Public input sought on air carrier choice
March 24, 2011 at 5:05 p.m.
Updated March 23, 2011 at 10:24 p.m.
Which airline do you want flying in and out of the Victoria Regional Airport?
The public will have an opportunity to make its wishes known April 4, when the Victoria Regional Airport Commission will meet in joint session with the Victoria County Commissioners Court to receive public input on the two options available for air carrier service.
Two carriers, United Airlines and SeaPort Airlines, have made proposals for the service.
Pinnacle is Victoria's regional carrier for United. The current contract with United expires in July. The airport has to notify the Texas Department of Transportation by April 6 which proposal it has accepted.
Representatives from both airlines were in Victoria earlier this week to make presentations.
"They offer two very different ways to serve the Victoria Regional Airport," airport manager Jason Milewski told airport commission members during a Thursday meeting. "I'd like to get some feedback from yourselves and from the public. It's really a community decision."
Milewski said Thursday's commission meeting was not to make an official decision.
"I would still like to hear back from the (chemical) plants, other members of the community and allow anyone else to voice their opinion before I make a recommendation," he said.
The United proposal continues to offer the two flights a day to Houston that it has in place now.
Milewski said he emphasized to United that some things need to change, along with the fares, for the air carrier to continue in Victoria.
"I told United it was time to step up. What can you do for Victoria? What can you do to change?" said Milewski. "We can't stay with the same service, or we're going to be dead. We're already dying. Doing this is prolonging the inevitable unless we do something differently."
Part of the change has already taken place as United has reduced ticket prices almost in half to $99 one-way with 14 days notice and $169 round trip with 21 days advance booking, said Milewski. These are for flights to and from Victoria and Houston only.
"That makes driving to Houston not as attractive," Milewski said. "That's something they promised to do and have done. It's a huge step showing they do care about us."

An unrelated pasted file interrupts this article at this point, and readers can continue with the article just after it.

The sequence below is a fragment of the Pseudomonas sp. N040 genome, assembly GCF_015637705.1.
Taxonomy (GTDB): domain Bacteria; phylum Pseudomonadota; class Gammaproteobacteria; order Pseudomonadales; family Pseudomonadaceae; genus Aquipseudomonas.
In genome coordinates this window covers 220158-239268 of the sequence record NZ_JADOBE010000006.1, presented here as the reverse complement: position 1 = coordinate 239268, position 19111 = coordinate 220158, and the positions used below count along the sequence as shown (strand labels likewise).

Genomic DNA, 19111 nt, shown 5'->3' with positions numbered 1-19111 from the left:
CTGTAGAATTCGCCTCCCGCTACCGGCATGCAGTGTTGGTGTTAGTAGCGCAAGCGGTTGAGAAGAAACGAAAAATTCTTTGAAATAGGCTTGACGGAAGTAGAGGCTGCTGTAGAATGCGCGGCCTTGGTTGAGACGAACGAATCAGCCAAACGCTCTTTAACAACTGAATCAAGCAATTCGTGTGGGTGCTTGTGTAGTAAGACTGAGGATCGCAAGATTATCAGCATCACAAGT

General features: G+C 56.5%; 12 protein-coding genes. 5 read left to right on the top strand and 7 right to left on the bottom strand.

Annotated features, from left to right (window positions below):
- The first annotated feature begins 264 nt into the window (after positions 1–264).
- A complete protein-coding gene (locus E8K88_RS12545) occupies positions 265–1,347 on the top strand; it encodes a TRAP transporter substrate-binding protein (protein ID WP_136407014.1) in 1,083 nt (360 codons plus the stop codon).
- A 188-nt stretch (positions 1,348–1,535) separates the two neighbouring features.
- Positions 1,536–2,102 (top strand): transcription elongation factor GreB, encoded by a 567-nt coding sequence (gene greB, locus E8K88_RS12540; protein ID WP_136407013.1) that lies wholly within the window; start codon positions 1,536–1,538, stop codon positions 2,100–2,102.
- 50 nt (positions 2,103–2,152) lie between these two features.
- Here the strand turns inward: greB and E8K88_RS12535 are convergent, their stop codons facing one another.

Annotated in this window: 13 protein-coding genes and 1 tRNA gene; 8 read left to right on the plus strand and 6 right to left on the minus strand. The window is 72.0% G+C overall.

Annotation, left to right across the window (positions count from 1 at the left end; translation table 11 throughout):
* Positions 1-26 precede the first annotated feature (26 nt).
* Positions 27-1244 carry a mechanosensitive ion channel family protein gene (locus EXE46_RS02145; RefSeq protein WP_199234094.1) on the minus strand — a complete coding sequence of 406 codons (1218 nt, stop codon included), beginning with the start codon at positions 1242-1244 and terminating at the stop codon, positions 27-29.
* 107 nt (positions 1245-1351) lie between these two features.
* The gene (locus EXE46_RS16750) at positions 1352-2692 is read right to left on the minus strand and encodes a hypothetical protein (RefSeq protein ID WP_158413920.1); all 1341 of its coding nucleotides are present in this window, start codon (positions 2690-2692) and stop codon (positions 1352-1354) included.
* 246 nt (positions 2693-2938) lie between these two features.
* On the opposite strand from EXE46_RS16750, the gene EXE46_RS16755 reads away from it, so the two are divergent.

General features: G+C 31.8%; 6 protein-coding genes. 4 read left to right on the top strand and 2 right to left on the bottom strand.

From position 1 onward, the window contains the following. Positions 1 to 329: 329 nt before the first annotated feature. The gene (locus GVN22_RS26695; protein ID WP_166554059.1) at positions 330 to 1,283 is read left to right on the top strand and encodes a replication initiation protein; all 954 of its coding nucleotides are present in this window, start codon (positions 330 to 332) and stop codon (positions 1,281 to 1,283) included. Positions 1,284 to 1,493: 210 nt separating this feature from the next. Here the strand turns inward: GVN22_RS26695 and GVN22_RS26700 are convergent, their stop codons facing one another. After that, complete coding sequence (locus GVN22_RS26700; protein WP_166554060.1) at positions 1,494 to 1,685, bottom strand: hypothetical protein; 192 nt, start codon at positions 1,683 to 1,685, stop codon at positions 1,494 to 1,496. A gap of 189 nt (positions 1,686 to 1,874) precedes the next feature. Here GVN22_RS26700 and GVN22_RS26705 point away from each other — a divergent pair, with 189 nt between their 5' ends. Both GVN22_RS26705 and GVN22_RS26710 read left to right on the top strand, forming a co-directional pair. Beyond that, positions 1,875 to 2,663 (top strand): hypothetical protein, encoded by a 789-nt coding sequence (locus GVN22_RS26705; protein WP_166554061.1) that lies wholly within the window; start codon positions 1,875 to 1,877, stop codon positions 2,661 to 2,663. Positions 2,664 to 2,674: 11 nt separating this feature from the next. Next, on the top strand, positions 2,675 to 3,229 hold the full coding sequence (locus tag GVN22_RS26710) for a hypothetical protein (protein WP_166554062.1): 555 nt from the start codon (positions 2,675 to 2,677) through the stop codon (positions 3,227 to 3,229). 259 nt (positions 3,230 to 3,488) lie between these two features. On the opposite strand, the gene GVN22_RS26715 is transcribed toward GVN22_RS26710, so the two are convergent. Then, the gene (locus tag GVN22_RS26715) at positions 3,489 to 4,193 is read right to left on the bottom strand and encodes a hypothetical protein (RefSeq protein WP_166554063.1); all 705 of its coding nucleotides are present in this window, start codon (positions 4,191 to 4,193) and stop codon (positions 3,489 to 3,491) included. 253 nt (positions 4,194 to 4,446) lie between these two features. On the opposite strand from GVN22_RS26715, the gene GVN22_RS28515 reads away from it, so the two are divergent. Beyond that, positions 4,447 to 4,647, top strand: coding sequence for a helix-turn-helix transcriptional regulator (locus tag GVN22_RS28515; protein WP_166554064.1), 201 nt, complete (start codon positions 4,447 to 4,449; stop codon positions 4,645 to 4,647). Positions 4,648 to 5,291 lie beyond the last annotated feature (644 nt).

The plane used by United has two engines, seats 34, has a cabin crew and lavatory.
Scheduling is also an issue with United.
"It's not a demand issue, it's a supply issue," said Milewski. "It's not that we were losing passengers, it was the other way around. Every time they cut the number of flights, the number of passengers went down percentage-wise, too. Those flight times were very important."
"Ideally, three flights a day is the best option," Milewski added. "You'd have the early-morning departure, and you'd also have that mid-morning arrival."
SeaPort is offering three flights a day to Dallas Love Field with fares from $98 one-way to $198 round trip.
The single-engine plane has nine seats, no cabin crew and no lavatory.
Milewski expressed doubts, despite information given in SeaPort's presentation, that luggage at Love Field could be checked straight through to connecting flights.
"Everything that I've been told so far is pointing to the bags going to baggage claim, and you'll have to go back through security in Dallas," he said.
"It will be amazing to see if they got it any other way. Southwest Airlines does not inner-line with anyone. I think (SeaPort) made an early assumption," Milewski said. "Everything we've been told, including from the ground handling company, it cannot be done. If it can't be done, it makes a big difference."
An underlying concern about any air carrier service at the airport is the availability of future federal funds under the Essential Air Service program.
The airport is part of the program that subsidizes airlines to operate in smaller communities.
The EAS program was put into place in 1978 to guarantee that small communities that were served by certificated air carriers maintain a minimal level of scheduled air service.
The current authorization runs out in 2014 and Milewski is not sure if those funds will be available after then.
"Legislatively, the Federal Aviation Administration will have to re-authorize the program in 2014," he said. "Every year there is an amendment to try to kill the program."
"We need to build and develop a sustainable air service so when EAS money goes away we still have some options," he said.
EAS funding is based on a $200 per passenger formula (annual subsidy level divided by annual passengers generated). Currently about 5,000 passengers a year fly out of the airport.
In 2009 and in 2010, the Victoria airport qualified for $1.59 million in EAS funds each year. That money is paid to the carrier, not to the airport, Milewski explained.
Negotiations are underway for the 2011-2012 amounts.
Milewski said under the current system, the airlines have no incentive.
"Sadly, the small community airport that needs air service is at the mercy of the large carriers that bid on the service," he said. "The system needs to be changed to give the money to the communities instead of to the airlines."
The airport manager is optimistic that even without EAS funds, Victoria can have a viable airfield.
"If the airlines will work with us in the proper manner, we can get beyond that need," he said.